Pilot Reported Control Problems Prior To Impact
This is a tough accident to think about. Control failures are one of the most feared inflight failures one can imagine... but then again, with the stability and control profile of the average C172, its hard to understand why aggressive use of the rudder wasn't able to right the airplane from most bank scenarios. We're looking forward to seeing the final report on this accident...
NTSB Identification: ERA12FA484
14 CFR Part 91: General Aviation
Accident occurred Wednesday, July 25, 2012 in San Juan, PR
Aircraft: CESSNA 172M, registration: N73115
Injuries: 1 Fatal.
This is preliminary information, subject to change, and may contain errors. Any errors in this report will be corrected when the final report has been completed.
On July 25, 2012 about 1420 Atlantic standard time, a Cessna 172M, N73115, was substantially damaged when it impacted the water near Fernando Luis Ribas Dominicci Airport (TJIG), San Juan, Puerto Rico. The airplane had departed from Antonio/Nery/Juarbe Pol Airport (TJAB), Arecibo, Puerto Rico. Visual meteorological conditions prevailed and a visual flight rules flight plan had been filed. The certificated private pilot was fatally injured. The personal flight was conducted under the provisions of 14 Code of Federal Regulations Part 91.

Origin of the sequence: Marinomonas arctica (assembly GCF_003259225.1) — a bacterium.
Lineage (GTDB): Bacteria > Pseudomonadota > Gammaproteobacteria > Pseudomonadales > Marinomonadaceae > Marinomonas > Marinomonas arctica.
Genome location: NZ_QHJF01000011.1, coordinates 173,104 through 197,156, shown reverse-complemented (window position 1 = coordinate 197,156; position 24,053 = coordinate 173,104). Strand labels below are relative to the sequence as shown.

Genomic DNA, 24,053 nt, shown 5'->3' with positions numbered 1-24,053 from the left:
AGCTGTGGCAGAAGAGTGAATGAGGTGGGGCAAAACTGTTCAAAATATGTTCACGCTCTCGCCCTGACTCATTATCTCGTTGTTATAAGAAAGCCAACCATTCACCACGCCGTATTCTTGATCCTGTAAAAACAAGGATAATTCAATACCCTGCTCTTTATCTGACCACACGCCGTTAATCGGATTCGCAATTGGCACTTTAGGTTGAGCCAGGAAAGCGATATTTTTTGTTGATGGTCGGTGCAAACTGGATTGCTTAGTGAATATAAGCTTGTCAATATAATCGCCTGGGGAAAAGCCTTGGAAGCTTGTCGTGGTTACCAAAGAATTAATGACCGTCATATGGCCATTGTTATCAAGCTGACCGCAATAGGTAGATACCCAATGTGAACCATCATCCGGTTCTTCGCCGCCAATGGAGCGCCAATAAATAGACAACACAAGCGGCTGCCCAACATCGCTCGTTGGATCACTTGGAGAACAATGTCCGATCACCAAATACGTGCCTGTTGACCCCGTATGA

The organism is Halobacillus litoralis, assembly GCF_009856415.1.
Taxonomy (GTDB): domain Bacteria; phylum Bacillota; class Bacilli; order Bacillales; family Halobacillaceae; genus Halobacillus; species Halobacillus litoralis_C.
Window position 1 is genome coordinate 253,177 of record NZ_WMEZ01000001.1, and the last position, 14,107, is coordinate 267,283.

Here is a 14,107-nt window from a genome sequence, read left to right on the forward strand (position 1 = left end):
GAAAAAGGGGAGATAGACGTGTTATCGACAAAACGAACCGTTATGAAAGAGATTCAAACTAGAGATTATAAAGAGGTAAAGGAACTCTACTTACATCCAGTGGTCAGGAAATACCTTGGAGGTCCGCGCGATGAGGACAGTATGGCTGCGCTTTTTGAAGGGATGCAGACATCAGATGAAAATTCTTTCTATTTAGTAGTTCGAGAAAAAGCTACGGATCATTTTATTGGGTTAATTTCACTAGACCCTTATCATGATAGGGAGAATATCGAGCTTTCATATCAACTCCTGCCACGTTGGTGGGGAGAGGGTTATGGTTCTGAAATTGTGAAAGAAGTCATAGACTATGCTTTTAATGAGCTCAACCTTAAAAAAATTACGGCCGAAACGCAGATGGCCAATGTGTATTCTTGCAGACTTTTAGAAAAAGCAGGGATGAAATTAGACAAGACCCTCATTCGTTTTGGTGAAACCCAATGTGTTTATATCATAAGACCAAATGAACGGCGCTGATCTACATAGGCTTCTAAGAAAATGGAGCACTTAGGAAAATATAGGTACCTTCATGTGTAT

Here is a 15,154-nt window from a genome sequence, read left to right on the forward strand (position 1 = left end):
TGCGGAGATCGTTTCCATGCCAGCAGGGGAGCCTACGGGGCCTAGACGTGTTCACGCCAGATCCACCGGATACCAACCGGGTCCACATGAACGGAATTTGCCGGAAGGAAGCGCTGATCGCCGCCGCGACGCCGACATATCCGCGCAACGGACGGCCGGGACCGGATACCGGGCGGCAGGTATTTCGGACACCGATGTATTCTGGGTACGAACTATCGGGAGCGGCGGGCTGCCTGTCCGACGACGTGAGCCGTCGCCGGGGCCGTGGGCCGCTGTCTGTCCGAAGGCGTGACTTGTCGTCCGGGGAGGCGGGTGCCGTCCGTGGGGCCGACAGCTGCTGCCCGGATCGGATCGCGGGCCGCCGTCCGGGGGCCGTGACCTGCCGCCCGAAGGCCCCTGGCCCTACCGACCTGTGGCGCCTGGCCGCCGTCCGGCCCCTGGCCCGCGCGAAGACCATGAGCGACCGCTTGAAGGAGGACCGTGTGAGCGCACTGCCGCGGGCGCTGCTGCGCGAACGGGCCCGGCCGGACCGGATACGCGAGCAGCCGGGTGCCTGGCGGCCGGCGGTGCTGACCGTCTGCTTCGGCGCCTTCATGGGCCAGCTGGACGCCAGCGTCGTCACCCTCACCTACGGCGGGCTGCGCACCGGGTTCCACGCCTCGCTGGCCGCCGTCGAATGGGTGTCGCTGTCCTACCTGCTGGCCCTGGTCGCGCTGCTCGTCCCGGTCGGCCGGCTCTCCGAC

According to voice recordings obtained from the contract Air Traffic Control tower at TJIG, the pilot reported "…the aileron cable broke and have trouble keeping the aircraft in straight and level flight…" According to numerous eyewitness reports the airplane appeared to be maintaining level flight and subsequently banked to the right, as viewed from behind, descended, and then impacted the water in a right wing down attitude. One eyewitness, located in an aircraft that was following the accident airplane on final, reported that the airplane had "made some zigzagging" prior to the aircraft banking to the right. Security camera video recorded the airplane impacting the water surface with the right wing tip, the airplane then cartwheeled, and disappeared below the water surface.
According to U.S. Coast Guard channel charts the airplane was found submerged in approximately 44 feet of water, approximately 1,500 feet from the threshold of runway 9, the intended landing runway. The wreckage debris was located slightly to the south of the extended centerline for runway 9.
The airplane was recovered from the water. Inspection of the airplane showed the right aileron cable was separated at the pulley near the top of the left aft door post. The right aileron cable and associated doorpost pulley were retained for further examination at the NTSB Materials Laboratory.